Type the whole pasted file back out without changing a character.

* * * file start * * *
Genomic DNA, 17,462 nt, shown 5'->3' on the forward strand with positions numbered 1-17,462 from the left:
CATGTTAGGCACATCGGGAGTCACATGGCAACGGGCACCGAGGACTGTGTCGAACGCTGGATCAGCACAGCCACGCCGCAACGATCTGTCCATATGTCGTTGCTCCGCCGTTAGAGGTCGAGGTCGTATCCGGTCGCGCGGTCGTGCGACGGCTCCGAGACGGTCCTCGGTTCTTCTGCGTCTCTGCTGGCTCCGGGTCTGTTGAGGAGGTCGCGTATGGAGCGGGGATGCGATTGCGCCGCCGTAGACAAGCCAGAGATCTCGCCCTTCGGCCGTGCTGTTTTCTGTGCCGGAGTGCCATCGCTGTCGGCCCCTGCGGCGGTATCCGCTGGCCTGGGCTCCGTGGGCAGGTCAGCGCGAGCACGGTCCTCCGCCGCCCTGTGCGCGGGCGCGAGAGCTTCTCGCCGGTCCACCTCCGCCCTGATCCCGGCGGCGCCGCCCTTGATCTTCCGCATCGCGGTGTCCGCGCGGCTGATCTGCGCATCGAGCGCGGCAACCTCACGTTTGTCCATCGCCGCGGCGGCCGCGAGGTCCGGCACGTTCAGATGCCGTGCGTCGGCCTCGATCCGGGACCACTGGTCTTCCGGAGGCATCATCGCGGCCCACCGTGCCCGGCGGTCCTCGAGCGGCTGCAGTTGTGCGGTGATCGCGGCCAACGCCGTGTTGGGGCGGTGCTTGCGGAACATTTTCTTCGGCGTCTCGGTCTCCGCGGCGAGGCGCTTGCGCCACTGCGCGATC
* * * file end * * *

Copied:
Genomic DNA, 17,462 nt, shown 5'->3' on the forward strand with positions numbered 1-17,462 from the left:
CATGTTAGGCACATCGGGAGTCACATGGCAACGGGCACCGAGGACTGTGTCGAACGCTGGATCAGCACAGCCACGCCGCAACGATCTGTCCATATGTCGTTGCTCCGCCGTTAGAGGTCGAGGTCGTATCCGGTCGCGCGGTCGTGCGACGGCTCCGAGACGGTCCTCGGTTCTTCTGCGTCTCTGCTGGCTCCGGGTCTGTTGAGGAGGTCGCGTATGGAGCGGGGATGCGATTGCGCCGCCGTAGACAAGCCAGAGATCTCGCCCTTCGGCCGTGCTGTTTTCTGTGCCGGAGTGCCATCGCTGTCGGCCCCTGCGGCGGTATCCGCTGGCCTGGGCTCCGTGGGCAGGTCAGCGCGAGCACGGTCCTCCGCCGCCCTGTGCGCGGGCGCGAGAGCTTCTCGCCGGTCCACCTCCGCCCTGATCCCGGCGGCGCCGCCCTTGATCTTCCGCATCGCGGTGTCCGCGCGGCTGATCTGCGCATCGAGCGCGGCAACCTCACGTTTGTCCATCGCCGCGGCGGCCGCGAGGTCCGGCACGTTCAGATGCCGTGCGTCGGCCTCGATCCGGGACCACTGGTCTTCCGGAGGCATCATCGCGGCCCACCGTGCCCGGCGGTCCTCGAGCGGCTGCAGTTGTGCGGTGATCGCGGCCAACGCCGTGTTGGGGCGGTGCTTGCGGAACATTTTCTTCGGCGTCTCGGTCTCCGCGGCGAGGCGCTTGCGCCACTGCGCGATC